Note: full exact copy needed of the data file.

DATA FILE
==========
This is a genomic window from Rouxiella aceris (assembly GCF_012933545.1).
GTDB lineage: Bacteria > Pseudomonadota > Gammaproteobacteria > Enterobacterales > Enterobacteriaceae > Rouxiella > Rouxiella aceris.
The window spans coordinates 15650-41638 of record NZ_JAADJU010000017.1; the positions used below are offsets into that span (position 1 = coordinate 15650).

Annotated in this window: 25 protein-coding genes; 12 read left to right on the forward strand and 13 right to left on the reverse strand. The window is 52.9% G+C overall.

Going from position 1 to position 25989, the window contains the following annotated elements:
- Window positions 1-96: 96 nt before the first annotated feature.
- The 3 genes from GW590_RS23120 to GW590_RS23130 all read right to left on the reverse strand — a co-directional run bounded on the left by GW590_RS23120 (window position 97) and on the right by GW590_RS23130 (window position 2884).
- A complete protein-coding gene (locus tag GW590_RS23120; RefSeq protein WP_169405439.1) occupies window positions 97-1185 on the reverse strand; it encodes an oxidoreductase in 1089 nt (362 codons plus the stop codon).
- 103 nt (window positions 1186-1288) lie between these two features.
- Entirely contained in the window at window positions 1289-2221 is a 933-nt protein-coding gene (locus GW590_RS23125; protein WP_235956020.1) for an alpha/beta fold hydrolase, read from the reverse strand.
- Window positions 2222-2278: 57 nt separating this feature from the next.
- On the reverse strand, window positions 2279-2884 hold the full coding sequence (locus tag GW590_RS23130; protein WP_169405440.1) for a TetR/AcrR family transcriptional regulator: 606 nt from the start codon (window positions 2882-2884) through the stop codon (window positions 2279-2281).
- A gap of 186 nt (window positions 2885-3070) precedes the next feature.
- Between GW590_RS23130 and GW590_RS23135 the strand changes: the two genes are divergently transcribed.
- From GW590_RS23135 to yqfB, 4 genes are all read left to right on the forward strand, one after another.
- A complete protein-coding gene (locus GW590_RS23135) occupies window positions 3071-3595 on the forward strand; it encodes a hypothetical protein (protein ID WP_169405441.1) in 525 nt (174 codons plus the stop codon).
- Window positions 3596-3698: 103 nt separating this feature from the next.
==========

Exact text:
This is a genomic window from Rouxiella aceris (assembly GCF_012933545.1).
GTDB lineage: Bacteria > Pseudomonadota > Gammaproteobacteria > Enterobacterales > Enterobacteriaceae > Rouxiella > Rouxiella aceris.
The window spans coordinates 15650-41638 of record NZ_JAADJU010000017.1; the positions used below are offsets into that span (position 1 = coordinate 15650).

Annotated in this window: 25 protein-coding genes; 12 read left to right on the forward strand and 13 right to left on the reverse strand. The window is 52.9% G+C overall.

Going from position 1 to position 25989, the window contains the following annotated elements:
- Window positions 1-96: 96 nt before the first annotated feature.
- The 3 genes from GW590_RS23120 to GW590_RS23130 all read right to left on the reverse strand — a co-directional run bounded on the left by GW590_RS23120 (window position 97) and on the right by GW590_RS23130 (window position 2884).
- A complete protein-coding gene (locus tag GW590_RS23120; RefSeq protein WP_169405439.1) occupies window positions 97-1185 on the reverse strand; it encodes an oxidoreductase in 1089 nt (362 codons plus the stop codon).
- 103 nt (window positions 1186-1288) lie between these two features.
- Entirely contained in the window at window positions 1289-2221 is a 933-nt protein-coding gene (locus GW590_RS23125; protein WP_235956020.1) for an alpha/beta fold hydrolase, read from the reverse strand.
- Window positions 2222-2278: 57 nt separating this feature from the next.
- On the reverse strand, window positions 2279-2884 hold the full coding sequence (locus tag GW590_RS23130; protein WP_169405440.1) for a TetR/AcrR family transcriptional regulator: 606 nt from the start codon (window positions 2882-2884) through the stop codon (window positions 2279-2281).
- A gap of 186 nt (window positions 2885-3070) precedes the next feature.
- Between GW590_RS23130 and GW590_RS23135 the strand changes: the two genes are divergently transcribed.
- From GW590_RS23135 to yqfB, 4 genes are all read left to right on the forward strand, one after another.
- A complete protein-coding gene (locus GW590_RS23135) occupies window positions 3071-3595 on the forward strand; it encodes a hypothetical protein (protein ID WP_169405441.1) in 525 nt (174 codons plus the stop codon).
- Window positions 3596-3698: 103 nt separating this feature from the next.